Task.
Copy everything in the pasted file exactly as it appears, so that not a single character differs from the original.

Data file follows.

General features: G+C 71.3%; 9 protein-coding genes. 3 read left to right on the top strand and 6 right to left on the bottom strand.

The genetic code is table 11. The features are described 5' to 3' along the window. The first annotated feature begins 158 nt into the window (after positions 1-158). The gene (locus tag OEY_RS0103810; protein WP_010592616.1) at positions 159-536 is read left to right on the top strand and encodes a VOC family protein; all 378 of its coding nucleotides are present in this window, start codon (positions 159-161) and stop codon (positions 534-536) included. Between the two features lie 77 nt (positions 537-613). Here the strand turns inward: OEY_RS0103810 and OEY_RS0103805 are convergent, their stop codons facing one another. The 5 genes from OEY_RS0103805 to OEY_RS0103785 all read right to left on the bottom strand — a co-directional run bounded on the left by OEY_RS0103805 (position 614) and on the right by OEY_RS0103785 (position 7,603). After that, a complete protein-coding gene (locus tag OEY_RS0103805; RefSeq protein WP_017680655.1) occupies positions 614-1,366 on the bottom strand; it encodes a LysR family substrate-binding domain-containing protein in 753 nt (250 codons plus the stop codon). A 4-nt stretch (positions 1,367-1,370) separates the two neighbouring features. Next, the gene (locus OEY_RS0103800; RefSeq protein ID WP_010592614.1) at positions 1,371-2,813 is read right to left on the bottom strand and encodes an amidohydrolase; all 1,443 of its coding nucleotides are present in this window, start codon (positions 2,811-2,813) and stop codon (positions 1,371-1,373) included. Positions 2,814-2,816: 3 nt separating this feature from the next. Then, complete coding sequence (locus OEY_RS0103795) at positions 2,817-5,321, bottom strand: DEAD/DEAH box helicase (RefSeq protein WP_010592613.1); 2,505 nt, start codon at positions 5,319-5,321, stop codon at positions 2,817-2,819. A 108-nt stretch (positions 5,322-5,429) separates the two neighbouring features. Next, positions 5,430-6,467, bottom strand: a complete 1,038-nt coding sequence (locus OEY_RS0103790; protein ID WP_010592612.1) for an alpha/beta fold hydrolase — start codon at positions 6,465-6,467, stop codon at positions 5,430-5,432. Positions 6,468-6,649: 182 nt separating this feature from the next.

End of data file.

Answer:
General features: G+C 71.3%; 9 protein-coding genes. 3 read left to right on the top strand and 6 right to left on the bottom strand.

The genetic code is table 11. The features are described 5' to 3' along the window. The first annotated feature begins 158 nt into the window (after positions 1-158). The gene (locus tag OEY_RS0103810; protein WP_010592616.1) at positions 159-536 is read left to right on the top strand and encodes a VOC family protein; all 378 of its coding nucleotides are present in this window, start codon (positions 159-161) and stop codon (positions 534-536) included. Between the two features lie 77 nt (positions 537-613). Here the strand turns inward: OEY_RS0103810 and OEY_RS0103805 are convergent, their stop codons facing one another. The 5 genes from OEY_RS0103805 to OEY_RS0103785 all read right to left on the bottom strand — a co-directional run bounded on the left by OEY_RS0103805 (position 614) and on the right by OEY_RS0103785 (position 7,603). After that, a complete protein-coding gene (locus tag OEY_RS0103805; RefSeq protein WP_017680655.1) occupies positions 614-1,366 on the bottom strand; it encodes a LysR family substrate-binding domain-containing protein in 753 nt (250 codons plus the stop codon). A 4-nt stretch (positions 1,367-1,370) separates the two neighbouring features. Next, the gene (locus OEY_RS0103800; RefSeq protein ID WP_010592614.1) at positions 1,371-2,813 is read right to left on the bottom strand and encodes an amidohydrolase; all 1,443 of its coding nucleotides are present in this window, start codon (positions 2,811-2,813) and stop codon (positions 1,371-1,373) included. Positions 2,814-2,816: 3 nt separating this feature from the next. Then, complete coding sequence (locus OEY_RS0103795) at positions 2,817-5,321, bottom strand: DEAD/DEAH box helicase (RefSeq protein WP_010592613.1); 2,505 nt, start codon at positions 5,319-5,321, stop codon at positions 2,817-2,819. A 108-nt stretch (positions 5,322-5,429) separates the two neighbouring features. Next, positions 5,430-6,467, bottom strand: a complete 1,038-nt coding sequence (locus OEY_RS0103790; protein ID WP_010592612.1) for an alpha/beta fold hydrolase — start codon at positions 6,465-6,467, stop codon at positions 5,430-5,432. Positions 6,468-6,649: 182 nt separating this feature from the next.